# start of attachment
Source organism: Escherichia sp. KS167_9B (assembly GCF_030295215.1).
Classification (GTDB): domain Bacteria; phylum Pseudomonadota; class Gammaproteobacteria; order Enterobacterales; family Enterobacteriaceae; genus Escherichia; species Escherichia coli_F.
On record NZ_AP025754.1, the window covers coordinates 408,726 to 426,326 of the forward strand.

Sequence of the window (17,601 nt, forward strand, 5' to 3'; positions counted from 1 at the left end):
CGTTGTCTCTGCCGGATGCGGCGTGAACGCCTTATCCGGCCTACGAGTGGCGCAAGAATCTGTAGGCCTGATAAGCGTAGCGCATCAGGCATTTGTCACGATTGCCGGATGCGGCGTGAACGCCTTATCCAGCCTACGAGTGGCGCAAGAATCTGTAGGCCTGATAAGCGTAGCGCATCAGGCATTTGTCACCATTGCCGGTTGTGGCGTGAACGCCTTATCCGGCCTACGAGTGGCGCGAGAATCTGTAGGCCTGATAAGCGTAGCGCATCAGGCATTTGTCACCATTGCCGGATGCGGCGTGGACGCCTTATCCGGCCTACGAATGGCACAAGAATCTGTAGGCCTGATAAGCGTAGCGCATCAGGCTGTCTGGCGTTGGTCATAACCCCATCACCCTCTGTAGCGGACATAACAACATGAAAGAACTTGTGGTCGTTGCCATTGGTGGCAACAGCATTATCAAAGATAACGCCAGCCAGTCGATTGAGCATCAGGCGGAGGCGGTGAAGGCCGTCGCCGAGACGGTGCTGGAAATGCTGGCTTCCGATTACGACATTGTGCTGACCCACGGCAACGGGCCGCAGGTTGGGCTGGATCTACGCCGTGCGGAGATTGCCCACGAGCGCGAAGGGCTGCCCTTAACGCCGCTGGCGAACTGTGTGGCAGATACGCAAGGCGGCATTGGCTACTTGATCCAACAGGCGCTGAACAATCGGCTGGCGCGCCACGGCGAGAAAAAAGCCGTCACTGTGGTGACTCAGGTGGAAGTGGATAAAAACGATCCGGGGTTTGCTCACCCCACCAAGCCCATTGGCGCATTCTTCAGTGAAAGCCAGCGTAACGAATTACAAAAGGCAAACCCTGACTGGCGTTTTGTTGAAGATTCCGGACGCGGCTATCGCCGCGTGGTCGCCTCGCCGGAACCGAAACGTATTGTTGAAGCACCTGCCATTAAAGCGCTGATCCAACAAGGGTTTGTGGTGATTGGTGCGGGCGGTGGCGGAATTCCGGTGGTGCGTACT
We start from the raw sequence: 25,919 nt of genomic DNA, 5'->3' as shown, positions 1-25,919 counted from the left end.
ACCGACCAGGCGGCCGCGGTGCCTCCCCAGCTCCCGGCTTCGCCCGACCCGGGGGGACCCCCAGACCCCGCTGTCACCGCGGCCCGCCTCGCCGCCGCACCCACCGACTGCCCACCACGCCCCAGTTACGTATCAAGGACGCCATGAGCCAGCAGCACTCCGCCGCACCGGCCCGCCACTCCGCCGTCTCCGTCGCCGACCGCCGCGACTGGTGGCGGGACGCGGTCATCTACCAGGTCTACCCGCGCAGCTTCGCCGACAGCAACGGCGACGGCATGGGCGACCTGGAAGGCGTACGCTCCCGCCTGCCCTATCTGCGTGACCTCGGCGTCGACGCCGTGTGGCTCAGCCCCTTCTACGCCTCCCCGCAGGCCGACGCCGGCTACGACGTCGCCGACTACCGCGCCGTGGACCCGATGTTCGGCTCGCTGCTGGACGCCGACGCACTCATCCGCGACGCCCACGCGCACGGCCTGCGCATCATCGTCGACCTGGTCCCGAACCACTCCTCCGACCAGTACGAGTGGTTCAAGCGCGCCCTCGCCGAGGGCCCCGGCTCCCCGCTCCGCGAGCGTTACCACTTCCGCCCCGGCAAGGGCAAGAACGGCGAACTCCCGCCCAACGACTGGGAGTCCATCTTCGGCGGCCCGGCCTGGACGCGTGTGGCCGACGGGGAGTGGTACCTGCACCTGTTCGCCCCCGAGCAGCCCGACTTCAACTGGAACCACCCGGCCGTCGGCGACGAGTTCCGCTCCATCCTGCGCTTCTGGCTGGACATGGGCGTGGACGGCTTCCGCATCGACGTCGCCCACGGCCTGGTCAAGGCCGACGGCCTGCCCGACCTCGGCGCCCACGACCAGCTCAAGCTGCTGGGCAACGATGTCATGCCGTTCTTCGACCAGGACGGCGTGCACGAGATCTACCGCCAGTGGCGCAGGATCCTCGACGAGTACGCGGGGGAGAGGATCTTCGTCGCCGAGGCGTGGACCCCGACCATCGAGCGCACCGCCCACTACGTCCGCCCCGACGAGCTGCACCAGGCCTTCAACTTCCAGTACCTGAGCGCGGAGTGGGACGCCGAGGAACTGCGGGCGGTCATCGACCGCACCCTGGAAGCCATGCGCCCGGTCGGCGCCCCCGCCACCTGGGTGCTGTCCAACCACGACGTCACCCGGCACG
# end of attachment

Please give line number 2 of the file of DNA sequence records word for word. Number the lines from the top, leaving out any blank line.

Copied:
Classification (GTDB): domain Bacteria; phylum Pseudomonadota; class Gammaproteobacteria; order Enterobacterales; family Enterobacteriaceae; genus Escherichia; species Escherichia coli_F.